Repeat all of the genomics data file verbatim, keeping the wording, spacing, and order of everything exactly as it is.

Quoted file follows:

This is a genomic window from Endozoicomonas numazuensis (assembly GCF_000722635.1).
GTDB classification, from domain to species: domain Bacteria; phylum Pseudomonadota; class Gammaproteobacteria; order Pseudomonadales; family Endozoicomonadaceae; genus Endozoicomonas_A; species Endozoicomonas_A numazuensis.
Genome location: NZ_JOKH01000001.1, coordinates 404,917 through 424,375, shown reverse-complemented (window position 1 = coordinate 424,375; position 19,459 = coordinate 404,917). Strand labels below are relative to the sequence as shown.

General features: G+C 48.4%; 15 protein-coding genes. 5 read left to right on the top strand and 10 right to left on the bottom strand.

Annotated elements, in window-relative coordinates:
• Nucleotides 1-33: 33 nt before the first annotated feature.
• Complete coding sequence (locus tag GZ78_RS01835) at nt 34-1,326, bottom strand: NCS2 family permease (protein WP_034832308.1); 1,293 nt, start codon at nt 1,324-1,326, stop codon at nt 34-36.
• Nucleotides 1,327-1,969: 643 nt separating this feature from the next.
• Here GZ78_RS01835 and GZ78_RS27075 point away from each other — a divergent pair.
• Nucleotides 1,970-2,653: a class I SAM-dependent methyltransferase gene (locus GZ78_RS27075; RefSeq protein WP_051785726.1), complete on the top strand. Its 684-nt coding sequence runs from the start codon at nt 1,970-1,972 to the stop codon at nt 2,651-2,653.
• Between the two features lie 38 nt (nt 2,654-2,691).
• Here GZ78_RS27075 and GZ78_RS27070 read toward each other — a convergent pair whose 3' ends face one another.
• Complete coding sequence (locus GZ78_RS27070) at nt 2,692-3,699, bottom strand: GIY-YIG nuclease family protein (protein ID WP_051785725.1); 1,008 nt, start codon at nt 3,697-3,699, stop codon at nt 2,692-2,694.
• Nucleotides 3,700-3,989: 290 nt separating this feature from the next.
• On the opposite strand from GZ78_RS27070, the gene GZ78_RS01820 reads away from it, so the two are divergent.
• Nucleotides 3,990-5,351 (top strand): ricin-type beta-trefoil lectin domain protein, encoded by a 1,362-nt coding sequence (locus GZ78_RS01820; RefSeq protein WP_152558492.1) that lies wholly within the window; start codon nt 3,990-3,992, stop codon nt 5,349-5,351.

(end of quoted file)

This is a genomic window from Endozoicomonas numazuensis (assembly GCF_000722635.1).
GTDB classification, from domain to species: domain Bacteria; phylum Pseudomonadota; class Gammaproteobacteria; order Pseudomonadales; family Endozoicomonadaceae; genus Endozoicomonas_A; species Endozoicomonas_A numazuensis.
Genome location: NZ_JOKH01000001.1, coordinates 404,917 through 424,375, shown reverse-complemented (window position 1 = coordinate 424,375; position 19,459 = coordinate 404,917). Strand labels below are relative to the sequence as shown.

General features: G+C 48.4%; 15 protein-coding genes. 5 read left to right on the top strand and 10 right to left on the bottom strand.

Annotated elements, in window-relative coordinates:
• Nucleotides 1-33: 33 nt before the first annotated feature.
• Complete coding sequence (locus tag GZ78_RS01835) at nt 34-1,326, bottom strand: NCS2 family permease (protein WP_034832308.1); 1,293 nt, start codon at nt 1,324-1,326, stop codon at nt 34-36.
• Nucleotides 1,327-1,969: 643 nt separating this feature from the next.
• Here GZ78_RS01835 and GZ78_RS27075 point away from each other — a divergent pair.
• Nucleotides 1,970-2,653: a class I SAM-dependent methyltransferase gene (locus GZ78_RS27075; RefSeq protein WP_051785726.1), complete on the top strand. Its 684-nt coding sequence runs from the start codon at nt 1,970-1,972 to the stop codon at nt 2,651-2,653.
• Between the two features lie 38 nt (nt 2,654-2,691).
• Here GZ78_RS27075 and GZ78_RS27070 read toward each other — a convergent pair whose 3' ends face one another.
• Complete coding sequence (locus GZ78_RS27070) at nt 2,692-3,699, bottom strand: GIY-YIG nuclease family protein (protein ID WP_051785725.1); 1,008 nt, start codon at nt 3,697-3,699, stop codon at nt 2,692-2,694.
• Nucleotides 3,700-3,989: 290 nt separating this feature from the next.
• On the opposite strand from GZ78_RS27070, the gene GZ78_RS01820 reads away from it, so the two are divergent.
• Nucleotides 3,990-5,351 (top strand): ricin-type beta-trefoil lectin domain protein, encoded by a 1,362-nt coding sequence (locus GZ78_RS01820; RefSeq protein WP_152558492.1) that lies wholly within the window; start codon nt 3,990-3,992, stop codon nt 5,349-5,351.